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Eco Warriors 2021

str-EATS: Urban Food Reservoir

  • Tags

    Urban Design, Street design, bio streets, play streets, street and regulations, TOD, urban streets, ecological streets, bioswales

by Sharanya Pisharody
India has experienced immense urbanization for the past few decades. Today, due to the huge population influx in cities the government is bound to provide basic infrastructure like food, water, sanitation, etc. With the growing needs and future development of the cities, it becomes imperative that food systems are integrated within our cities such that they ensure food security as well as reduce food miles. Gandhinagar is a grid city where streets take up a large percentage of land. The primary streets in the city have been delineated with large ROW’s but are currently partly constructed, are under-utilized with inactive edges, and in several places missing a connected pedestrian network.

Hence, the project ‘str-EATS’ reimagines ROWs in a productive way by integrating edible gardens, water swales, and green corridors with native species into the overall design. The larger idea is to activate streets, create new programs, and create spaces for city residents. Over time, the streets will become a continuous network of food and forest gardens interspersed with various activities.

Strategy Plan – City scale
The project str-EATS aims to redesign and restructure the streetscape of Gandhinagar. The city-scale strategy plan for Gandhinagar is envisioned as streets being the food-producing units in the city. Public spaces carved out of large ROWs are laid out to celebrate food in the city. It will help encourage citizens to educate themselves about the food processes and production. The primary streets in the city are reimagined with programmatic functions that respond to the immediate urban context. For instance, the 100 m street is redefined as a commercial hub attracting the crowds across the city with a large public space in the center whereas, The ‘Jh’ road closest to the river is envisioned as a biodiverse street that allows the wilderness to enter the city and also allow people to enjoy the forest within the city.

Street Design Strategy
To achieve this, a regenerative strategy has been drafted that encompasses trees, soil, and organisms to create a natural environment that supports food production and helps maintain the richness of the soil to increase its productivity and yield. The different layers of trees have been divided based upon their foliage and its associated natural biological processes such as mulching, decomposition by microorganisms, inhabitation of biodiversity that would help make this system work and support the growth of plants and crops.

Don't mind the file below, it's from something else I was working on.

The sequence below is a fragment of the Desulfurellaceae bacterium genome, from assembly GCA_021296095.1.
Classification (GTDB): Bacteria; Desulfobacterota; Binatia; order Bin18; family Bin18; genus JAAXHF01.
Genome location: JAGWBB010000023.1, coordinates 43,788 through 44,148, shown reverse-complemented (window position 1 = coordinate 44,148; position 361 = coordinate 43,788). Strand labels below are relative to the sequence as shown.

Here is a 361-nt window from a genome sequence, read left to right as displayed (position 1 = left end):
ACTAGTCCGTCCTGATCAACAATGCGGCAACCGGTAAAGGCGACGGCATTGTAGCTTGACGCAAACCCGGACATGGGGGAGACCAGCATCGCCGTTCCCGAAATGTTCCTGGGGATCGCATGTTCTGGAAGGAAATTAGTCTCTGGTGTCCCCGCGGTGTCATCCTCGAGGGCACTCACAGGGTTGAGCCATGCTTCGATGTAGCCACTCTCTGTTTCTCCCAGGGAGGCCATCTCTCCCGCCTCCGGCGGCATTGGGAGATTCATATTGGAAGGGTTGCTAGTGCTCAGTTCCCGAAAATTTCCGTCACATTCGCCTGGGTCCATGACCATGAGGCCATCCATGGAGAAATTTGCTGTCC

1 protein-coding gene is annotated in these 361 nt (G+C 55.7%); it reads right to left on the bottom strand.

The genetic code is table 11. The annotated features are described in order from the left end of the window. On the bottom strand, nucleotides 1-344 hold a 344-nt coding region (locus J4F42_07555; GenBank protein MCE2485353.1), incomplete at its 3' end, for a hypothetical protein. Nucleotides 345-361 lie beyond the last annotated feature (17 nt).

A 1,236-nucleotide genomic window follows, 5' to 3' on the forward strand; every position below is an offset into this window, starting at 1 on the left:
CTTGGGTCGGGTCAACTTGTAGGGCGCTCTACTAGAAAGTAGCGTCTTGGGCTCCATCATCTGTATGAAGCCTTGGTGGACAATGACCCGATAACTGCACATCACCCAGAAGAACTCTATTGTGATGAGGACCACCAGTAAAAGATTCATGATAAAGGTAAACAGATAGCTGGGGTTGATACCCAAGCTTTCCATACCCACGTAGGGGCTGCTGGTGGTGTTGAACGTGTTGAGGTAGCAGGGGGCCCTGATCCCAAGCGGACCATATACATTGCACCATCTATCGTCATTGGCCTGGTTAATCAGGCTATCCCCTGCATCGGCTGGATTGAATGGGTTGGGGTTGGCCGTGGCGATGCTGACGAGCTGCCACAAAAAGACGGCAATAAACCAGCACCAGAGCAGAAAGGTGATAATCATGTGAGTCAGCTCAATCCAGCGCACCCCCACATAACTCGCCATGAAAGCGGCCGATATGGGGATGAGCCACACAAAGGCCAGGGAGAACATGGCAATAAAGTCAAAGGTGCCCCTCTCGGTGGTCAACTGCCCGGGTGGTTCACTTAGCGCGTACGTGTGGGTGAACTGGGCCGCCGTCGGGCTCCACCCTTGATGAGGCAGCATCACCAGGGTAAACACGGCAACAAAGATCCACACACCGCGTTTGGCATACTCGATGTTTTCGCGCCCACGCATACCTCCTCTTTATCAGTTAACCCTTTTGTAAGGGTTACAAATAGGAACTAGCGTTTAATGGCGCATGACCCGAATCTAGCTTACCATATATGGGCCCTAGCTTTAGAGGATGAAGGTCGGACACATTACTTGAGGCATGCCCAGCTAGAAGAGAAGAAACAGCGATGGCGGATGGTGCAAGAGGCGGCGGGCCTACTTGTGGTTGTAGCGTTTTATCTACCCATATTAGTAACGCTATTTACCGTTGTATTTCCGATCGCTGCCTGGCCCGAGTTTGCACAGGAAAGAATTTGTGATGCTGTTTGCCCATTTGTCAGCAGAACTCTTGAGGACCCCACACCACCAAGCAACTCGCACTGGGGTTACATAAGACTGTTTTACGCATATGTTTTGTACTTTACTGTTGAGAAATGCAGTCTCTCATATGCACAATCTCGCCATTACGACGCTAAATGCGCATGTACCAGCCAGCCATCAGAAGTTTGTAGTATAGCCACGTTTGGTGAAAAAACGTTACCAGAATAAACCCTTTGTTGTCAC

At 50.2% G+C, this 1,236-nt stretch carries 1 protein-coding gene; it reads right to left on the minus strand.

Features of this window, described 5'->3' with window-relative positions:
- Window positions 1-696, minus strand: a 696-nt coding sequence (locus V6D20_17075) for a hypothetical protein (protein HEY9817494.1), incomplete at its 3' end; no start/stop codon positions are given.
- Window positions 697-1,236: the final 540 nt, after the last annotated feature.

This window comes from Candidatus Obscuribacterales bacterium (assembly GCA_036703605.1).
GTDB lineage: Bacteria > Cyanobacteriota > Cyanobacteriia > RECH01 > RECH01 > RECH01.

Proposed street sections
The strategy also concentrates upon natural biological processes that will help ensure soil health and nutrition. Along with that, architecture elements are developed such that they help act as attractor points for people to interact as well as help individuals to grow and buy/sell food on the streets.

Proposed plan
As per the strategies, all the primary streets in Gandhinagar were redesigned. As each street had a distinct character of its own, to maintain a homogenous language a constant footpath of 12m has been kept. As per the ROW, the streets have been redesigned to accommodate a diaspore of activities not only along the footpath but also on the median in a few cases. Every street has a 3m bioswale that will help act as a catalyst for the biological processes to take place.

The L scale plan concentrates upon the 100m street.  The median is redesigned to support a range of public activities such as markets, play zones, and gardens. Adjacent to that is the 3 lane carriageway along which the Multi-utility zone is designed which contains 3 m wide bioswales and seating and parking places. Attached to that is the service lane used to access the internal roads of the sector. The service lane also has a designated cycling track. A footpath of 12m consisting of allotment gardens has been designed. Along with that, the plots that abut the 100m street have been developed as per new built-form regulations. The plots are designed as high-rise commercial storefronts which will be built to the line so as to maximize the frontage along the footpath. The maximum permissible ground coverage is 70% with a compulsory 10% of the total plot area being dedicated to green spaces. The maximum height for the street is G+7 to G+9. Vacant lands within the vicinity of the street have been given productive uses so as to create a larger network of food production within the city.

In the zoomed-in plan, the allotment gardens are placed on the edge of the footpath. This helps the ground floor of the building to further expand on the footpath without hindering the people working in the allotment gardens. The allotment gardens accommodate various activities including food production, social spaces, and vending spaces giving the user a wide range to choose from. The users can lease out these allotments from the government to produce food and other activities.

The catalog demonstrates the three main techniques of food production namely hydroponic farms, aquaponic farms, and greenhouse and the planting palette suggests the various kinds of vegetables, fruits, flowers, and herbs that one can grow using these techniques. Apart from that, the allotment can also be used for recreational purposes such as Seed library, musical garden, jungle gyms, etc.v

The perspective view highlights the various processes that will simultaneously take place on the 100m street. The three layers of tree lines, the interconnected root system, and public activities all come together to activate the streets of Gandhinagar.